Dave has always been fascinated with making reproductions of early period pieces, particularly pieces made by sailors. Scrimshaw knitting needle sheaths were among the many things sailors made for their wives and sweethearts back home.
Dave hand carved this 7 inch knitting sheath out of Oregon Myrtlewood. He made it for the traditional right side fitting. He had noticed that many of the early period sheaths had more narrow slots for apron strings to hold the sheath but I made this one with a wider slot to fit up to a ¾ inch waist band or belt. The top of the sheath is fitted with ancient Russian mammoth ivory as well as the color scrimshaw center piece. The needle hole in the top is drilled to accept a 5.00mm US size 8 knitting needle.
The purpose of the knitting sheath was to take the weight of the work and prevent the stitches from slipping off the bottom of a double-ended needle. These sheaths had a hole bored through the center in which the needle nearest on the right, fitted. These knitting sheaths would be worn on the right side of the body, at an angle. They were tucked into the waist band or held under the arm. In the sheath would be placed the bottom of the right hand knitting needle which was held rigid, leaving the left hand to work the yarn on the other needle. Knitting sheaths were used throughout Europe and the British Isles during the 18th. and 19th. centuries. Some were refined and exotic being made from a variety of materials including amber, porcelain, ivory, silver and brass etc. The majority were made from a range of available woods. Many were crudely carved gifts or love tokens, bearing the name of the recipient sometimes with a date and a heart or other symbol.
This item is currently up for auction on Ebay. If you would like to see larger photos, please click the link below.
Hand Carved and Scrimshawed Knitting Sheath Auction on Ebay.com
Wednesday, October 31, 2007
Saturday, October 06, 2007
If you haven't checked out our latest Ebay auction, you're missing out on one of Dave's most unique pieces ever! It's a replica of an old sailors ditty box that he has burn etched and best of all, it also includes one of Dave's handmade tatting shuttles. The 2 1/2 inch long walnut shuttle has a sailor scrimshawed into the ancient mammoth ivory inlay. The interior of the ditty box has been decopaged with prints of period antique art. To see more photos of this item, please use the link below to view the Ebay auction listing.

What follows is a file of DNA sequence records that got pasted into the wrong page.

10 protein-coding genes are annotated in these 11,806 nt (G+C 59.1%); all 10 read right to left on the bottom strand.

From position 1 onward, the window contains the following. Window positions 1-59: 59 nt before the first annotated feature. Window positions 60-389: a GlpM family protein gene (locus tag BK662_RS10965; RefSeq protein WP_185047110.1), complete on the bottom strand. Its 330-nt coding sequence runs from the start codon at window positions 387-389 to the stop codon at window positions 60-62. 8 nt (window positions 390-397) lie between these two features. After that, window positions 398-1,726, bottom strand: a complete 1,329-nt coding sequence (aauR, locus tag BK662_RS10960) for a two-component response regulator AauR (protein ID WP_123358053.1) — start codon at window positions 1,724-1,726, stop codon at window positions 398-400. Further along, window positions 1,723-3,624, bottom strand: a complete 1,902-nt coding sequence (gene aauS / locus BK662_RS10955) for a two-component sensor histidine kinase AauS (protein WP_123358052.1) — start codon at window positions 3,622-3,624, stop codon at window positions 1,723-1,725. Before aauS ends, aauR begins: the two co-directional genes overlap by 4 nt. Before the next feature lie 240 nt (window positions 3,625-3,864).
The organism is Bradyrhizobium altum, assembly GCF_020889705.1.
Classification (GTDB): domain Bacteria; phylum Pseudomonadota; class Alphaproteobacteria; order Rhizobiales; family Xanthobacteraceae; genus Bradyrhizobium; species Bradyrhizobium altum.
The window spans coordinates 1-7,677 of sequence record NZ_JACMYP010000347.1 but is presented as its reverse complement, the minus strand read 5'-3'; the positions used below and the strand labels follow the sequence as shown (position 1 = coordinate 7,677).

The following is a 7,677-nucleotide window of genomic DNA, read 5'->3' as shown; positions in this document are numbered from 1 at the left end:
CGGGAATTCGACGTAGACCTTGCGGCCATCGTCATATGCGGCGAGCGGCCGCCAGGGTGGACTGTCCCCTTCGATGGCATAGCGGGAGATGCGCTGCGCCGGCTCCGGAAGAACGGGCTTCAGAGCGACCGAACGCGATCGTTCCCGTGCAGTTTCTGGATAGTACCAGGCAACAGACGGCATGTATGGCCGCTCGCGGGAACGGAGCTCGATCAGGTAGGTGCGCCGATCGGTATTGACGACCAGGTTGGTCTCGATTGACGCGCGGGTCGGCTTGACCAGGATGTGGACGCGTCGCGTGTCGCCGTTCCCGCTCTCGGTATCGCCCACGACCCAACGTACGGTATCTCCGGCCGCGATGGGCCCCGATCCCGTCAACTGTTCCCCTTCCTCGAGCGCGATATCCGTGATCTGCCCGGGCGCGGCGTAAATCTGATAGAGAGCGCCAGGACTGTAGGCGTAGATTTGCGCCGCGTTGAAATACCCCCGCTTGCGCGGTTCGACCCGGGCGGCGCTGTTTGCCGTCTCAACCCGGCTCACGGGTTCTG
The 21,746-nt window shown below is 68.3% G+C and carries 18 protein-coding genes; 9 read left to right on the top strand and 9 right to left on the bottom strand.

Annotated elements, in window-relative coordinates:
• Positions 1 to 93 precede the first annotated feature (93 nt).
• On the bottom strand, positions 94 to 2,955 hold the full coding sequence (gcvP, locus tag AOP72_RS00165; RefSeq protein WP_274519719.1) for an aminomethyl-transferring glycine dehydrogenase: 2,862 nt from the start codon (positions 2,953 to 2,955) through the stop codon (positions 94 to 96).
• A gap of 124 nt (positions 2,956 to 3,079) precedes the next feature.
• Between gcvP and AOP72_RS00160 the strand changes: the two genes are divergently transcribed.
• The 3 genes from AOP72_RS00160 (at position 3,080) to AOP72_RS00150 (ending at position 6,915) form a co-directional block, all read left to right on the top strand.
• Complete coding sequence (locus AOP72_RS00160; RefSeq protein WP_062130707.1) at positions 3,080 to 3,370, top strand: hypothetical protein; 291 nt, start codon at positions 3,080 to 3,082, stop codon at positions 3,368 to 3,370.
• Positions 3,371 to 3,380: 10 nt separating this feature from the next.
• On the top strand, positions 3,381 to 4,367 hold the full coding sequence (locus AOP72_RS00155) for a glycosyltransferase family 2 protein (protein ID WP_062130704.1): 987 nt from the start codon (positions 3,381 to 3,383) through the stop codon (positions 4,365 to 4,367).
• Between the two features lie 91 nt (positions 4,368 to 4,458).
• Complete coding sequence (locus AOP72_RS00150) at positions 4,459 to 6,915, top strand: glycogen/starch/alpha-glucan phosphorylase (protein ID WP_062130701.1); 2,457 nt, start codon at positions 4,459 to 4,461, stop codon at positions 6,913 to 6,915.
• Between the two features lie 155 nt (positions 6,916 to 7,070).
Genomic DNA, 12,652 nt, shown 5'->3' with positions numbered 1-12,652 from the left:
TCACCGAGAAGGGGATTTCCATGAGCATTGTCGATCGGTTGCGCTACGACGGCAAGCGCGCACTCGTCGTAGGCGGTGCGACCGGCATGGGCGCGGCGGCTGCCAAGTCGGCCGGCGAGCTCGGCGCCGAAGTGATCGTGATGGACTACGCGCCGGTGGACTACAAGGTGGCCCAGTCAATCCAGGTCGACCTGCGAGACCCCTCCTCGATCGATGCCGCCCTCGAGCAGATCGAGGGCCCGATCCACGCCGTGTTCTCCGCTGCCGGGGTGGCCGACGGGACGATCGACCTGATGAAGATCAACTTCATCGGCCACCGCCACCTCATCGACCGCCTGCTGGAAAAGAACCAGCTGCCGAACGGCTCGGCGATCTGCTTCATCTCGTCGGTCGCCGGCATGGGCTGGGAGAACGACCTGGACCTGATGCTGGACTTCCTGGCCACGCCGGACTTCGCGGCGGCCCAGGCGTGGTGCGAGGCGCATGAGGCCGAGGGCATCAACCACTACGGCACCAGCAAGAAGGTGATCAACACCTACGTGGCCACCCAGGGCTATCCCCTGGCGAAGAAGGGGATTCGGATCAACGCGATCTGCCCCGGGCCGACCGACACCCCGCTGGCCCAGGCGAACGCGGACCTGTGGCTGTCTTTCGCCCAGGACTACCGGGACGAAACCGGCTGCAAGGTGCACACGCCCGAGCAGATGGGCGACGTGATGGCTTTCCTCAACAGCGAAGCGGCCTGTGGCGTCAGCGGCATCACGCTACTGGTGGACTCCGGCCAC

Click here to view the auction!
We just got our letter stating we had been accepted into the 10th Annual Harvest & Holidays Arts & Crafts Festival in Yachats, Oregon. We always look forward to going to Yachats! If you are planning a trip to the Oregon coast during the weekend of November 3 and 4th, be sure to plan a stop in Yachats. These shows are always great and this one will have 65 vendors inside and on Sunday the Yachats Farmers Market will be going on at the same time outside. This would be a great weekend to get your holiday shopping done early! The show is held in the Yachats Commons right on highway 101 and the times of the show are Saturday 10am to 5pm and Sunday 10am to 4pm.
Friday, October 05, 2007
We have recently found a wonderful website that features artists from around the world! Grizzly Mountain Arts now has a portfolio on TalentDatabase.com . If you too are an artist and would like to be featured, be sure and check it out. If you are a lover of art and like to look at various mediums from around the world, you too should go take a look!
The basket on the right is one of our newest that's for sale in our Etsy.com shop. If you'd like to read more information about this basket, please click on the photo in our Mini-Etsy that's located on the left side of this page.